Open Access. Powered by Scholars. Published by Universities.®

Sign Languages Commons

Open Access. Powered by Scholars. Published by Universities.®

Articles 1 - 4 of 4

Full-Text Articles in Sign Languages

Achieving Immersive Gameplay: Interpreters And Video Game Accessibility, Rebekah Cheeley Jun 2018

Achieving Immersive Gameplay: Interpreters And Video Game Accessibility, Rebekah Cheeley

Honors Senior Theses/Projects

ASL/English interpreters (ASLEI) are exploring their influence and how they impact the communities they work with. Sensitive to oppression and marginalization of the needs of the d/Deaf community, interpreters and interpreting students are looking at how they can best support greater accessibility for people with who identify as d/Deaf or hard of hearing. Video games are one such area where accessibility is lacking. Problems include reliance on sound cues for crucial survival information...


Let's Bridge The Gap! Cross-Cultural Mentoring, Royce Carpenter Jun 2018

Let's Bridge The Gap! Cross-Cultural Mentoring, Royce Carpenter

Academic Excellence Showcase Proceedings

No abstract provided.


Interpreting In Church, Religious Settings And Beyond, Jennifer Kinnamon Jun 2018

Interpreting In Church, Religious Settings And Beyond, Jennifer Kinnamon

Academic Excellence Showcase Proceedings

No abstract provided.


The Good, The Bad, And The Ugly: Students Report On Experiences With Instructors In Interpreter Education Programs, Ann Adamiak Mar 2018

The Good, The Bad, And The Ugly: Students Report On Experiences With Instructors In Interpreter Education Programs, Ann Adamiak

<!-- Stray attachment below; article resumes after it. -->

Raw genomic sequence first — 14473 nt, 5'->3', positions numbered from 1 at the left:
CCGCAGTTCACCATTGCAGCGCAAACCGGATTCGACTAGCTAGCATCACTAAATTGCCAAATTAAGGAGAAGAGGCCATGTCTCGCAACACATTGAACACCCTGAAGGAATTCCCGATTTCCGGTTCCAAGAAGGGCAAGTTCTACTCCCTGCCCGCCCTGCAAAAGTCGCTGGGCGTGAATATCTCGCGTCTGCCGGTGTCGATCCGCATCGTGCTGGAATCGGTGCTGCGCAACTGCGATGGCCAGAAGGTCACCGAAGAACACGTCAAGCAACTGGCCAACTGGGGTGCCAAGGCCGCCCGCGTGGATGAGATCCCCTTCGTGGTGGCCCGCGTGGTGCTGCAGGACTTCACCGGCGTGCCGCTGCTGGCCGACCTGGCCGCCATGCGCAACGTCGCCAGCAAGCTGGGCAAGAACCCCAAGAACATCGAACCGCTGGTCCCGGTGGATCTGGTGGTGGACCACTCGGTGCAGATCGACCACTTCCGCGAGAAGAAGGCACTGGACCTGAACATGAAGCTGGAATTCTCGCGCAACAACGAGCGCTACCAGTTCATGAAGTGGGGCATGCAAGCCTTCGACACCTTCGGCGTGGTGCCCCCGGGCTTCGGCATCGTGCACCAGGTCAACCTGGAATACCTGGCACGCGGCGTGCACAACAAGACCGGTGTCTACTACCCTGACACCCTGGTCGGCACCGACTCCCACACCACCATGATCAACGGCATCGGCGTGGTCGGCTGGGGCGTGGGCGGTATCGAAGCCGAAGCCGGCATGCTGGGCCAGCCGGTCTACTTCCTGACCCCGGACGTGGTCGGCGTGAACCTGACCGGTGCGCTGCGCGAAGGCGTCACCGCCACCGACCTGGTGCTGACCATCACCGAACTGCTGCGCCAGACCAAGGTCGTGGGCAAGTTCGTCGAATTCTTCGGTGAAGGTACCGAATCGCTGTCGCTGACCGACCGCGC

Master's of Arts in Interpreting Studies (MAIS) Theses

This research study was exploratory in nature, seeking to gather and document the experiences and perceptions of current and former students in interpreter education programs with the focus of interpreting between signed language and spoken language in the United States. Data was collected through an online survey for a three-week period, resulting in 514 consenting respondents from 40 states and 126 distinct interpreter education programs. The mixed methods study included quantitative and qualitative questions. The qualitative responses were coded, and emergent themes were identified in a grounded theory approach (Corbin & Strauss, 1990; McMilan & Schumacher, 2009; Strauss & Corbin, 1994, 1998). In this study, the data-driven themes have been limited to two top 10 lists for the most prevalent categories of positive and negative experiences with instructors. The findings show that the top 10 negative categories of student-reported experiences with faculty are: Personality; Feedback/Grading; Classroom Management; Intolerance for Others; Lack ...